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Special Topics

Special Topics Addendum for Academic Training Modules


Presentations and material are added here addressing special topics that emerge with current events. Supplemental material that has not yet been incorporated into the other presentations is also linked here. This material is dynamic and individual units may be deleted as they are incorporated into the other modules.

Cultures in Conflict?


 Benign Cultural Conflict or Incitement to Terrorism?

This presentation addresses issues regarding the January/February 2006 publication of several offensive cartoons depicting the Prophet Mohammad. The cartoons, originally published in the Danish newspaper Jyllands-Postenin in 2005, received little attention until they were reprinted in early 2006 by several newspapers including two Jordanian tabloids. Some (but not all) of the cartoons present derogatory caricatures of the Prophet, while others are not pejorative; however, Islam forbids all depictions of the Prophet Mohammad (as well as the other Prophets including Jesus) and most Muslims consider these images blasphemous. 

Radical Islamic fundamentalists have used this incident to provoke increasing tensions between the West and Islam. Riots have broken out in the Middle East and other Muslims countries, and angry protests have been staged in London, Paris, and other European cities. The extremists have called for attacks on the West in defense of Islam. The Western democracies generally have two responses; the governments uniformly condemn the cartoons as being in 'bad taste,' while an increasing number of independent newspapers have reprinted the cartoons as a statement endorsing free speech. Undoubtedly the publication of these cartoons will continue to be exploited by radical Islamic fundamentalists. In countries where blasphemy is a criminal offense and a free press does not exist, the populace are likely to consider this further evidence of a Western attack against Islam and to justify terrorist attacks against the West.

Click here for the PowerPoint presentation (3.36 MB).

Warning: This presentation contains images that may be offensive to conservative Muslims. The images are included here for informational purposes only, and progressive Muslims are invited to view them in order to decide for themselves the nature of the offense.

The Al-Qaeda Primer


Al-Qaeda: From Obscure Organization to Worldwide Movement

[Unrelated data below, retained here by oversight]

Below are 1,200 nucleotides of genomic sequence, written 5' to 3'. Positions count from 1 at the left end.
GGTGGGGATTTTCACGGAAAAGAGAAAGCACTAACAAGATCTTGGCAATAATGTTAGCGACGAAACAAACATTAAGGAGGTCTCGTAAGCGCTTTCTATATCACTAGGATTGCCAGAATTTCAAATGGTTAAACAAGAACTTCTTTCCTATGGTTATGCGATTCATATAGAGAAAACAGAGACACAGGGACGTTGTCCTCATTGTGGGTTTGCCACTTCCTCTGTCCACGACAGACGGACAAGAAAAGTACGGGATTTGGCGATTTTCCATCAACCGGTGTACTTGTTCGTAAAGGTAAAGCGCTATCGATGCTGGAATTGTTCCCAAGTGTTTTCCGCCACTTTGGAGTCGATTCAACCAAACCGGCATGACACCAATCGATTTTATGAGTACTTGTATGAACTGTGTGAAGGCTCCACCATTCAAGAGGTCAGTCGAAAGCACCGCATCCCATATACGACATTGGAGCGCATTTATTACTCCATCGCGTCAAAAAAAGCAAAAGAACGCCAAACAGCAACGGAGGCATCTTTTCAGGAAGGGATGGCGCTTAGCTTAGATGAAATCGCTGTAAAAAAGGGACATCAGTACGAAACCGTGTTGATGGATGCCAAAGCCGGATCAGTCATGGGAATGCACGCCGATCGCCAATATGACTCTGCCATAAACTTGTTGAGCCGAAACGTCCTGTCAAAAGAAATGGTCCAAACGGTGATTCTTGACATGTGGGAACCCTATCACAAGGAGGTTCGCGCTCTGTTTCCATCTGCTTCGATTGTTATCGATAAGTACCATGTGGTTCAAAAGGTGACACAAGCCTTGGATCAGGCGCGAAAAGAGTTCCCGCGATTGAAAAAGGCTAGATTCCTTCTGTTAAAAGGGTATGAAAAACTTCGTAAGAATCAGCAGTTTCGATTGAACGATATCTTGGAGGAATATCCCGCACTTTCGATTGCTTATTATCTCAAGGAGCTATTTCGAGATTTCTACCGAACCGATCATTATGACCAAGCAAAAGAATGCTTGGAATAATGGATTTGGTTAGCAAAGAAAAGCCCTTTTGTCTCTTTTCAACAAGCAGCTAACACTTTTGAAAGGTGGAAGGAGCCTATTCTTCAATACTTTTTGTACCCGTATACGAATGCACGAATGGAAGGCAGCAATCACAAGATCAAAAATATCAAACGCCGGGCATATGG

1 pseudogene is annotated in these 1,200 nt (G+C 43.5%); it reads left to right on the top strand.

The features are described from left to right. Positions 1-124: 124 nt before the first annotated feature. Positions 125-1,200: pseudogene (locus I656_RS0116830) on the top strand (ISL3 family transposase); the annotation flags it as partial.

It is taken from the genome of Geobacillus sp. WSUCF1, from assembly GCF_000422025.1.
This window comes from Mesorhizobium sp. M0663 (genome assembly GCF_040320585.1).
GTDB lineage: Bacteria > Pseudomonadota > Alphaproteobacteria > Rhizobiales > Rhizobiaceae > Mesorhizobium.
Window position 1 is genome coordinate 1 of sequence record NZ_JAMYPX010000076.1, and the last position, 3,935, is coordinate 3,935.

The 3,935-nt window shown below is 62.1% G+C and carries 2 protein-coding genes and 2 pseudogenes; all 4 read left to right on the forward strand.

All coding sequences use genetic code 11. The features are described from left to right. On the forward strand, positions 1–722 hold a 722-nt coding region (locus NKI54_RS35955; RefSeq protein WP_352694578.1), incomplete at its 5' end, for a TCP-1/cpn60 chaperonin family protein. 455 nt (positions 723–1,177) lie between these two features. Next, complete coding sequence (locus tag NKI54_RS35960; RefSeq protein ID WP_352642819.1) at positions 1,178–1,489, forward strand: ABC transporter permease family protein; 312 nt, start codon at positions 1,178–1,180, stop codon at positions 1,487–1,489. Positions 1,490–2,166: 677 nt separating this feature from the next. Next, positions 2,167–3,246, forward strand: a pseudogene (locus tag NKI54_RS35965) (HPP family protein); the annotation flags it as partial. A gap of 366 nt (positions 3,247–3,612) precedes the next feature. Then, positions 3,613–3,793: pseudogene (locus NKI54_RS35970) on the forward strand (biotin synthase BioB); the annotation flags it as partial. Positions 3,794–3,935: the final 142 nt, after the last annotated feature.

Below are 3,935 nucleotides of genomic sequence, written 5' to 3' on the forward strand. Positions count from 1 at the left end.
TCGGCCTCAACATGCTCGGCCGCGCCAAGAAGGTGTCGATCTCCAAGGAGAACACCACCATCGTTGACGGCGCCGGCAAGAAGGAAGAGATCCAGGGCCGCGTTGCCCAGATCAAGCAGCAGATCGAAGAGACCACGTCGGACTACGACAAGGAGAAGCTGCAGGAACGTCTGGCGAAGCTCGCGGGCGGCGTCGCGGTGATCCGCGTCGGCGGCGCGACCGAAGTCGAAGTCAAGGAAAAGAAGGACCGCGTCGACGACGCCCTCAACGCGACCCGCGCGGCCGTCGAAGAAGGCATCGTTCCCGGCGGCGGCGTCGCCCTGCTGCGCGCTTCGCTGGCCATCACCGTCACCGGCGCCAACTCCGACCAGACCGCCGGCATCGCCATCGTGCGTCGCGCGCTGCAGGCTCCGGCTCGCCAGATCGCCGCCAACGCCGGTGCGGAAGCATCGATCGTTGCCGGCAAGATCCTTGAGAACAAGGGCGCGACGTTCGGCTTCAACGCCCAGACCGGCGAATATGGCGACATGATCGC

Al-Qaeda has emerged as the prototypic RIF terrorist organization. This short presentation briefly examines some key elements involved in the formation of al-Qaeda and its elevation to world prominence.

Click here for the PowerPoint presentation (0.2 MB).

Hitting the Target


 The Case for Introducing "RIF" into Contemporary Vocabulary

Radical Islamic fundamentalists (RIF) constitute the overwhelming majority of Muslim terrorists active worldwide. Keeping the focus clearly on this small subset of Muslims while avoiding the inadvertent reference to "Muslims" in general helps to minimize the association of terrorism with Islam that is both inappropriate and offensive to most Muslims. Furthermore, the frequent repetition of the words “Muslim terrorist” and “Islamic terrorist” in the media and elsewhere produces a learned association between these terms whereby the words “Muslim” and “Islam” alone tend to evoke similar emotional responses as does the term “terrorist.” This simple classical conditioning can be easily avoided by substituting a novel, more appropriate term to describe the relevant terrorist group—“RIF terrorist” aptly identifies the target group as Radical Islamic Fundamentalists without generalizing to the larger population of nonviolent Muslims.

This brief presentation argues the importance of introducing the term “RIF” into contemporary vocabulary. Elementary principles of psychology explain how the frequent repetition of two terms develops a close association between them and how this learned association can produce a conditioned emotional response (CER) to the terms “Muslim” or “Islam” similar to that evoked by the terms “terrorist” and “terrorism.” These CERs increase reactivity, make reactions more defensive or even hostile, and evoke a desire to avoid stimuli associated with the aversive CER. And while the RIF terrorists may wish to have the mere mention of “Islam” evoke terror in the minds of the West, this is counter-productive to defusing the rapidly growing tensions between Islam and the non-Muslim world.

Click here for the PowerPoint presentation (0.2 MB).

Gaza and Israeli Policies


Nicolas Kabat has provided a well-written and insightful presentation describing much of the historical basis of the present Palestinian-Israeli conflict and the often unilaterally decreed policies of Israel. What is especially unique about his presentation is that Nicolas is one of a relatively small number of Jews who support Palestinian rights at the risk of being accused of being anti-Semitic himself. Point-in-fact this is a very difficult topic to discuss even at many American universities and Jews are particularly at-risk for punitive action for their failure to blindly support Israeli policies. http://PsychologyofTerrorism.com/Kabat--Gaza and Israeli NSS.pptx